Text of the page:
Picasso met Jacqueline Roque (1925-1986) in 1953 at the Madoura Pottery where he created his ceramics. She became his second wife, after her divorce, in 1961, when Picasso was 79 and she was 27. Picasso was greatly inspired by Roque, creating more works based on her than on any of the other women in his life. She was the only woman she painted for the last 17 years of his life. In one year he painted more than 70 portraits of her. 

When Picasso died on April 8, 1973, Jacqueline prevented his children, Paloma and claude, from attending the funeral because Picasso had disinherited them after Francoise had published her book, Life with Picasso in 1965.

In 1986 at the age of 60, Roque committed suicide by shooting herself in the castle on the French Riviera where she had lived with Picasso until he died in 1973.

 

 

 

Sylvette David (Lydia Corbett David), 1954-55

Sylvette David and Picasso met in the spring of 1954 on the Cote d'Azur when Picasso was in his 70s, and David was a 19-year old young woman. Picasso's long-term partner, Gilot, with whom he had two children, had just left him the previous summer. He became smitten with David, and they struck up a friendship, with David posing for Picasso regularly, although she was too timid to pose nude, and they never slept together.  Picasso did more than sixty portraits of her in a variety of media including drawing, painting, and sculpture. It was the first time he had worked successfully from a model. Life magazine called this period his "Ponytail Period" after the ponytail that David always wore.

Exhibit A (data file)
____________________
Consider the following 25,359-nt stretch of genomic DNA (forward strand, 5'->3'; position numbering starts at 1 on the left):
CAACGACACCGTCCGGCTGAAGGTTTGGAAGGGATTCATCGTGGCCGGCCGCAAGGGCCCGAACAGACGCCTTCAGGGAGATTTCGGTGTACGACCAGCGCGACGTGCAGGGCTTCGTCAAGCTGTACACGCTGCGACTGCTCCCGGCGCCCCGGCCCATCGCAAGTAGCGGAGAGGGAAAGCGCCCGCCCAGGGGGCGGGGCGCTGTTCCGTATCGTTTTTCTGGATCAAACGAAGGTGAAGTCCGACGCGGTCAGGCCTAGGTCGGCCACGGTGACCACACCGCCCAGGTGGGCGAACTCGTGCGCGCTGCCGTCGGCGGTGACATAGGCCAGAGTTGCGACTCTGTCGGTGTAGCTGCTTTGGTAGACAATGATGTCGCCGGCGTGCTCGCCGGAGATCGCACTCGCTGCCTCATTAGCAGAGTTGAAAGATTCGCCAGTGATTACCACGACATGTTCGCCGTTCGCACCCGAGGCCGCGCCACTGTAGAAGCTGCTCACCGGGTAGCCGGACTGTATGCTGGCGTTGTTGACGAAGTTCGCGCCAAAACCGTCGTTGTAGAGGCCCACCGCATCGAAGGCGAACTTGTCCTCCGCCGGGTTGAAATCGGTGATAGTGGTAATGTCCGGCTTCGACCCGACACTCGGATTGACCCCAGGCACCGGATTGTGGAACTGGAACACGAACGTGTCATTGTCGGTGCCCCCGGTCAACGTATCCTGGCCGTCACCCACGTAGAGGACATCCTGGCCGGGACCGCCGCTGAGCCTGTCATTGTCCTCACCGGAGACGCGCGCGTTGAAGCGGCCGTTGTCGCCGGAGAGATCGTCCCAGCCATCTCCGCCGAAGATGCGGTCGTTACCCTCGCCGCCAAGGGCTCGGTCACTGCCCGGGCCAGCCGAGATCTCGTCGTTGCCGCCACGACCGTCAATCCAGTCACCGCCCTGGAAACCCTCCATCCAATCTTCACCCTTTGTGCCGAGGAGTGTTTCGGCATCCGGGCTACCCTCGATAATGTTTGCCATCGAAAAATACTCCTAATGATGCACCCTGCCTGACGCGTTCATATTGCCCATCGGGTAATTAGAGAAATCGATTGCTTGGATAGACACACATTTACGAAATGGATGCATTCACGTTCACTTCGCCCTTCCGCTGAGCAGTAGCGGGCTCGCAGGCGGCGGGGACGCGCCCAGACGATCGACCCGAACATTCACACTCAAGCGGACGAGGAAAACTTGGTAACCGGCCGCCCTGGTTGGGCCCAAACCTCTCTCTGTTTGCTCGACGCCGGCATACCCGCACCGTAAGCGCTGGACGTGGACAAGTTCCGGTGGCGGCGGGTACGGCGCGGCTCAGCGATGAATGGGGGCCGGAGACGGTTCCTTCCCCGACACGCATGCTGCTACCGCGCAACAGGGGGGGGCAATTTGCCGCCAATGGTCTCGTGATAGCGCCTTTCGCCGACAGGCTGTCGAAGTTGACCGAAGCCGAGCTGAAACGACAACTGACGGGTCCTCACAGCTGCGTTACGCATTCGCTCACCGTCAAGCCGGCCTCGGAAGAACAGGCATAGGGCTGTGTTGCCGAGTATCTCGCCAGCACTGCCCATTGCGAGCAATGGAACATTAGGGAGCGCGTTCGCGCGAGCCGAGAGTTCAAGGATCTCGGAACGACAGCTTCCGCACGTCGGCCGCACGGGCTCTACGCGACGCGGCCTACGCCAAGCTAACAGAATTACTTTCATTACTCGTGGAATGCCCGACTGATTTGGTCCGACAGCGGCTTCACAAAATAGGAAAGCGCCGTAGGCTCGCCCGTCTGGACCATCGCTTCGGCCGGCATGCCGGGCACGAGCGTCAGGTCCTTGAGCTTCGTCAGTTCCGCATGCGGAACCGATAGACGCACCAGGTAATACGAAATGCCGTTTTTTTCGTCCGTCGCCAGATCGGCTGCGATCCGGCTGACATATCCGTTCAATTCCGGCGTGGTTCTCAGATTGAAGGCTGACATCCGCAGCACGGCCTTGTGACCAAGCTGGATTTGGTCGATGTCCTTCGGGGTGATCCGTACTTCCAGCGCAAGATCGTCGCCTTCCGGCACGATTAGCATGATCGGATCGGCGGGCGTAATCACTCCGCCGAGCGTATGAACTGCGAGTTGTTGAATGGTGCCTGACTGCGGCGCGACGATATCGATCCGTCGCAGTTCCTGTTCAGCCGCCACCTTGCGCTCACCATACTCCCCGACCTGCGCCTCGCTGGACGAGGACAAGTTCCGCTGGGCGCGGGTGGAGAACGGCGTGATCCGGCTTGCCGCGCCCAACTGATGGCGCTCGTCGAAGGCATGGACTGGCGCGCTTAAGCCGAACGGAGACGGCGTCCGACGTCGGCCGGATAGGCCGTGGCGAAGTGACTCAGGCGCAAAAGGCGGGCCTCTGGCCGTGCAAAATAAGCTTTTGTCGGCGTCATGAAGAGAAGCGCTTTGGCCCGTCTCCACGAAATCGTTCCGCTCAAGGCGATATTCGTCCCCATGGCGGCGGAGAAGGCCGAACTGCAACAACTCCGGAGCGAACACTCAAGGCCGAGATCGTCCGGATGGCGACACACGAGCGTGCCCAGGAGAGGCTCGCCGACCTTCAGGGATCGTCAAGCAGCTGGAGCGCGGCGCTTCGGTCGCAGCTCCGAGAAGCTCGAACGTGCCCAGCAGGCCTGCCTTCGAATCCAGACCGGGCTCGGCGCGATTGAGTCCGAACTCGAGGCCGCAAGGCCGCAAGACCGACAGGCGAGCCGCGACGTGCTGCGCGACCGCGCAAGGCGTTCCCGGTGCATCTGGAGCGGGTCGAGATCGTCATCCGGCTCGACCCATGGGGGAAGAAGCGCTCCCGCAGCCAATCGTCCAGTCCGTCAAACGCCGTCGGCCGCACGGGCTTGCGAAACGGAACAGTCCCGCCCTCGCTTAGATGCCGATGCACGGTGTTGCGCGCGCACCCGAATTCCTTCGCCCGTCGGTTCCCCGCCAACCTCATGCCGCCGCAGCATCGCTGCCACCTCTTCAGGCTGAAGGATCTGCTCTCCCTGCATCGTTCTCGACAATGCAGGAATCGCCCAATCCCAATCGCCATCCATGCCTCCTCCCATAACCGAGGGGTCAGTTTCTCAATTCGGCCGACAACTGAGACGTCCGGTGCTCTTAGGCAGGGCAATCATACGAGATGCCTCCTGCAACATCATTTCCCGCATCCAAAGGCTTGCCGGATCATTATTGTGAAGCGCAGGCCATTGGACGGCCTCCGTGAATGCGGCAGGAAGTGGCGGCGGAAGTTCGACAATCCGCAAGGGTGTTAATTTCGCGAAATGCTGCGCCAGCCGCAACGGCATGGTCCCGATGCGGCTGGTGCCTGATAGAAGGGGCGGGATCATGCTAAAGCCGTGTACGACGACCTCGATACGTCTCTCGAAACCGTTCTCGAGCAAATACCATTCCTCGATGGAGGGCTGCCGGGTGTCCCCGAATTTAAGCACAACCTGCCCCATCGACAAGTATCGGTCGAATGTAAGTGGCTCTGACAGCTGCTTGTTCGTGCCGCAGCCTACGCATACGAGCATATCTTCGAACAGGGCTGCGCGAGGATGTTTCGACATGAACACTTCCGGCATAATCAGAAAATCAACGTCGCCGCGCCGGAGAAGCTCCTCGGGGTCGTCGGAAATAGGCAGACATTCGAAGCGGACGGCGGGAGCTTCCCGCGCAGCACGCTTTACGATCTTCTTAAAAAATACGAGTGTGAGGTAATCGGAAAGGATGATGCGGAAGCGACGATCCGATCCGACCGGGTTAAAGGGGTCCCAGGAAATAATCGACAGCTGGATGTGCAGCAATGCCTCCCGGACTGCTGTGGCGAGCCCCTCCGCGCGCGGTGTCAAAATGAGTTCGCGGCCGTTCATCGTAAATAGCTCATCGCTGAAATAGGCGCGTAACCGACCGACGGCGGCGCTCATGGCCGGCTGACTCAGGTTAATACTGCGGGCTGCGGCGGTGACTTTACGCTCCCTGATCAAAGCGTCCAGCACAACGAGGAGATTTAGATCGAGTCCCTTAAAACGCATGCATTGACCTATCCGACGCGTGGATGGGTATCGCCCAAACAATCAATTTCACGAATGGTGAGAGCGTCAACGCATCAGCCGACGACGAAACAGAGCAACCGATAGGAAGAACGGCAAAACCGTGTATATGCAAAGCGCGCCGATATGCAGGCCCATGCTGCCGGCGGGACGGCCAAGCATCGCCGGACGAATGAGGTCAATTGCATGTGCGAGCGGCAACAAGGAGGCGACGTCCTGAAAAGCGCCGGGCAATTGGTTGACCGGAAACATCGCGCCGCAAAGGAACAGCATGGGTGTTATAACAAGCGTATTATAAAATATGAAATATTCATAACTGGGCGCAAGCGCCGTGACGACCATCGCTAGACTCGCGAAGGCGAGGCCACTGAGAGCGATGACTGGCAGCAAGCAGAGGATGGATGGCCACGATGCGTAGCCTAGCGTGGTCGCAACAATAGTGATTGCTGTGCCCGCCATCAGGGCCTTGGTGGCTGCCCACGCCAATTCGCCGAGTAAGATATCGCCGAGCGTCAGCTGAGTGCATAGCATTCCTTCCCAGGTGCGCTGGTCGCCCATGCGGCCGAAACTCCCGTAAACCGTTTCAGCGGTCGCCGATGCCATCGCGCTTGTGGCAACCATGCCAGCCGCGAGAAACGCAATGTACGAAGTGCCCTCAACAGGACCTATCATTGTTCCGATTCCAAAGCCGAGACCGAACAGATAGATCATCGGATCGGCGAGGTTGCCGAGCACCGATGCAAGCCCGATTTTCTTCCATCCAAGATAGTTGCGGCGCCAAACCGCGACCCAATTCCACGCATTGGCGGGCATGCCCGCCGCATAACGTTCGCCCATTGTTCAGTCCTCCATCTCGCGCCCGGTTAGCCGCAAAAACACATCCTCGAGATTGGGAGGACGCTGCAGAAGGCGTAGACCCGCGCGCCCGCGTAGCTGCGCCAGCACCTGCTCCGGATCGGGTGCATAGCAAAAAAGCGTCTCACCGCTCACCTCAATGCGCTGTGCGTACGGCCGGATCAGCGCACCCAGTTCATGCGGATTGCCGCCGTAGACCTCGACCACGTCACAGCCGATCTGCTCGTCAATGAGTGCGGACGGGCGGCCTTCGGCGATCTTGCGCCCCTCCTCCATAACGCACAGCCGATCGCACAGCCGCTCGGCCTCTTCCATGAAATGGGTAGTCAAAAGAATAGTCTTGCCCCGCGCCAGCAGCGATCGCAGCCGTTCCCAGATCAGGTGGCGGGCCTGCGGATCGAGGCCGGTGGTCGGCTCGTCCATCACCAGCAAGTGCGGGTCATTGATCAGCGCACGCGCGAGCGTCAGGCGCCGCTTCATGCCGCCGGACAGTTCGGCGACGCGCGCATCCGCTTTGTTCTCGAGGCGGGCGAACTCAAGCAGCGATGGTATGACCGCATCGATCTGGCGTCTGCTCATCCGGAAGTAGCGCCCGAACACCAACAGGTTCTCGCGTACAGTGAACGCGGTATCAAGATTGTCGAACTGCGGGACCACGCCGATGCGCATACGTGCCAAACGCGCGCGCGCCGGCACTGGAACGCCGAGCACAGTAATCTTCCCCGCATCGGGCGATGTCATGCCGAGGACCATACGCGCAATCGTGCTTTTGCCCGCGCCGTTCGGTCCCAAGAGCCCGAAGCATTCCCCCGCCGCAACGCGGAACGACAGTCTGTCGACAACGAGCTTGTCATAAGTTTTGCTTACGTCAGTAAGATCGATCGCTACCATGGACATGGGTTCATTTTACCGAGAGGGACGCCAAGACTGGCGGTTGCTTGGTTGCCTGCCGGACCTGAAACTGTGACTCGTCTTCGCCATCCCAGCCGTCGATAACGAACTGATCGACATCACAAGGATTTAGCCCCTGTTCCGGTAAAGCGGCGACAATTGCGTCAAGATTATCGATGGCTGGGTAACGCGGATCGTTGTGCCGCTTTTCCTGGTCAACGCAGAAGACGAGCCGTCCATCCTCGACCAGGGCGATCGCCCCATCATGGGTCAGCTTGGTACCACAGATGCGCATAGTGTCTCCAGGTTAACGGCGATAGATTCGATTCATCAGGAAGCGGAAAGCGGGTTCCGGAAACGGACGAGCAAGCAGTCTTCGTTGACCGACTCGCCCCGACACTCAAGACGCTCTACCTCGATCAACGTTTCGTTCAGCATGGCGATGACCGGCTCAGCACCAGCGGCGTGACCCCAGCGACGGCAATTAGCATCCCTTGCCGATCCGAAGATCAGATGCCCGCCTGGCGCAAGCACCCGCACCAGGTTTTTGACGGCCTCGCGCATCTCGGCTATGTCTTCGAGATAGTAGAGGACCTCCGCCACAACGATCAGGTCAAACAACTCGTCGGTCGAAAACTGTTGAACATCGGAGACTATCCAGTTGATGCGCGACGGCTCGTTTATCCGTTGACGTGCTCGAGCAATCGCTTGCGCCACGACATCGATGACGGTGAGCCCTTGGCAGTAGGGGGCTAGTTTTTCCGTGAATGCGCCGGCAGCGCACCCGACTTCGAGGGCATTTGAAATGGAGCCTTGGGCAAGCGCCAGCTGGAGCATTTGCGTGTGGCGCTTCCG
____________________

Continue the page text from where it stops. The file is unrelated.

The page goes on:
Resources and Further Reading

 

 

 

 

 

 

 

Glueck, Grace, "Secret Picasso Affair Revealed," NYT, September 17, 1987

Pablo Picasso: women are either goddesses or doormats, The Telegraph, http://www.telegraph.co.uk/art/artists/pablo-picasso-women-are-either-goddesses-or-doormats/

Picasso's Babes: 6 Muses the Artist Was Madly in Love With, The Art Gorgeous, http://www.konbini.com/us/inspiration/pablo-picasso-muses/

Picasso the seducer was more sinned against than sinning, Independent, http://www.independent.co.uk/news/picasso-the-seducer-was-more-sinned-against-than-sinning-1359020.html

Portraits of a Marriage, Vanity Fair, https://www.vanityfair.com/news/2007/12/picassos-wife-200712

Richardso​n, John. A Life of Picasso, Volume 1: 1881-1906.
New York: Random House, 1991.

Richardson, John with Marilyn McCully, A Life of Picasso, Volume II: 1907-1917. New York: Random House, 1996.

Sylvette David: The Woman Who Inspired Picasso, BBC, http://www.bbc.com/culture/story/20140320-im-like-the-mona-lisa

Updated by Lisa Marder 9/28/17